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If you are facing sex-related charges, you need to know about the Pennsylvania Megan’s Law. This mandatory sex offender registry can mean those convicted of qualifying offenses are under state supervision for 15 years to life. Find out if you will need to register, and what happens if you don’t.
Pennsylvania’s sex offender registry law is named Megan’s Law. The law is named after Megan Kanka, a child victim of a repeat-offender pedophile who raped her, murdered her, and dumped her body in a park near her home. When it was passed in 1995, the Pennsylvania Megan’s Law created a private database of sex offenders only available to law enforcement. However, since 2004, all registered sex offenders have had their names, identities, and addresses available to the public through the state’s Megan’s Law Website.
Megan’s Law has come under fire in recent years. In 2017, the Pennsylvania Supreme Court ruled parts of the law unconstitutional, causing the law to be amended again in 2018 relating to crimes occurring before December 20, 2012. Those older crimes are not addressed in this blog post. There are also several cases pending before the state Supreme Court right now that could change sex offender registry throughout the state.
A variety of sex-related charges can result in mandatory sex offender registry upon conviction. These charges are broken up into tiers, which affects how often and for how long you will be required to report to the state police. Here is a list of the classifications of offenses using common names for the crimes. A list of the specific statutes is available on the Megan’s Law Website.
If you are convicted of a sexual offense (Tiers I, II, or III), you will be required to complete a Sexually Violent Predator Assessment by the Sexual Offenders Assessment Board (SOAB). This assessment is to determine if you have “a mental abnormality or personality disorder that makes [you] likely to engage in predatory sexually violent offenses.” In other words, it determines if you are likely to do it again. If you are, the SOAB can recommend you be classified as a Sexually Violent Predator by the judge following a hearing. A Sexually Violent Predator is automatically subject to:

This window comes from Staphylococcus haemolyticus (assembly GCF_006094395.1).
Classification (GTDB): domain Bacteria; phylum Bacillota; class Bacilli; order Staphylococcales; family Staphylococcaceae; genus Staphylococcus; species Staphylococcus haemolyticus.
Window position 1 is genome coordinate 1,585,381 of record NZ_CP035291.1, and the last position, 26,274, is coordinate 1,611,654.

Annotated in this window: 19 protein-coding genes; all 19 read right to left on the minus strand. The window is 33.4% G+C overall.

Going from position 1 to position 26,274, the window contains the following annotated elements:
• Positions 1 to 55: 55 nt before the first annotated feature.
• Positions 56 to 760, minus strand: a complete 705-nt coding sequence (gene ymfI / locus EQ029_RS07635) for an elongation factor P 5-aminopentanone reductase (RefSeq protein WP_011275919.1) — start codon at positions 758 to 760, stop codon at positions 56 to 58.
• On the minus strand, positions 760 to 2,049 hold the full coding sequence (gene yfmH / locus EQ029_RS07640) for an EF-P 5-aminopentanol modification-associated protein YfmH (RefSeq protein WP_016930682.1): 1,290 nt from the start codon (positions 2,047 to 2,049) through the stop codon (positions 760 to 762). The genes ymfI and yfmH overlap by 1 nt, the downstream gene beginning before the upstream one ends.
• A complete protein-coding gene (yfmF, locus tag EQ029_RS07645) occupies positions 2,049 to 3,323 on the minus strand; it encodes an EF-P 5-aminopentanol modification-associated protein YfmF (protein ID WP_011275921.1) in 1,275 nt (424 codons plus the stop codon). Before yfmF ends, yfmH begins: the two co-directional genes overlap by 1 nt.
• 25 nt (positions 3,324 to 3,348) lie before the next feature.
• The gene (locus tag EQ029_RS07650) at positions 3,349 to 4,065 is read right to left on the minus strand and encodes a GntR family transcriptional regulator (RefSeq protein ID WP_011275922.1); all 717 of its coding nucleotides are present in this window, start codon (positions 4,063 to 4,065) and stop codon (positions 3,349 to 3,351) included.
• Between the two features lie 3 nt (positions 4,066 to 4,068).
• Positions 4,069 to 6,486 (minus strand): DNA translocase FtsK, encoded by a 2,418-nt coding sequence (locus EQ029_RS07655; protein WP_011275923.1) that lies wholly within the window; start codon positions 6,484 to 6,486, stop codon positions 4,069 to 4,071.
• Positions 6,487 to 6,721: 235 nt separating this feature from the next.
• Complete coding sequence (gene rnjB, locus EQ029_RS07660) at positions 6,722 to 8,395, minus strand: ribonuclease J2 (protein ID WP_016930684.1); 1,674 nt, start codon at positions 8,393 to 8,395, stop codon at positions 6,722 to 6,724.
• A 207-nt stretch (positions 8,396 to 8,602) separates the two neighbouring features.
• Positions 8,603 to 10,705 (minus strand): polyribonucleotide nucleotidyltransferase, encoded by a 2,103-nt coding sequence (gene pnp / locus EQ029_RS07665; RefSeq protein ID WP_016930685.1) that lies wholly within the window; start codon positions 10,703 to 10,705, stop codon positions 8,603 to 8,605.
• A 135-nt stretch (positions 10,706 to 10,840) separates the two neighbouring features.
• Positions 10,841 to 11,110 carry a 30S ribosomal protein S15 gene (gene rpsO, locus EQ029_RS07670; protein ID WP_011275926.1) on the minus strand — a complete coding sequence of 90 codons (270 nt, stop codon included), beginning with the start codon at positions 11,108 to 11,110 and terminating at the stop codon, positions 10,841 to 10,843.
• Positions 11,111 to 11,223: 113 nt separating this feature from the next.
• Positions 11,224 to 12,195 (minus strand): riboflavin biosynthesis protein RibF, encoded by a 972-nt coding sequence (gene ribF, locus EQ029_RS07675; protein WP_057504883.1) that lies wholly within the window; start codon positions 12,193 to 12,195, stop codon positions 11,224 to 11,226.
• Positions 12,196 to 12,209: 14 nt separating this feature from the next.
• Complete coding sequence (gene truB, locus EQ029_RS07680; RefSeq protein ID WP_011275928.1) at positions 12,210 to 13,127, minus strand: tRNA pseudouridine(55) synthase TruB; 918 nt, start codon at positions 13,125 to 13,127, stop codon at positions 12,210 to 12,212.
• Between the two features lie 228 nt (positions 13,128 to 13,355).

Convicted sex offenders must register with the Pennsylvania State Police at least as often as required by their tiers. They must also appear in person to notify the police of:
Three days isn’t a lot of time to notify police of these major life changes. However, if you are a convicted sex offender it is crucial that you make the time. Failure to register as a Tier I offender is a third-degree felony with a maximum penalty of 7 years in prison. Failure to register as a Tier II or III offender is a second-degree felony with a maximum penalty of 10 years in prison. If you make a habit of failing to register, second or subsequent convictions could mean even higher penalties later on.
At Berman & Associates, our experienced criminal defense attorneys know how a sex offense conviction can change your life. We will help you understand the charges against you and the penalties and lasting consequences that go with them. Then we will build a defense to fight against a conviction that could threaten your future and your public reputation. We welcome you to contact us to speak with us about how we can help with your criminal case.
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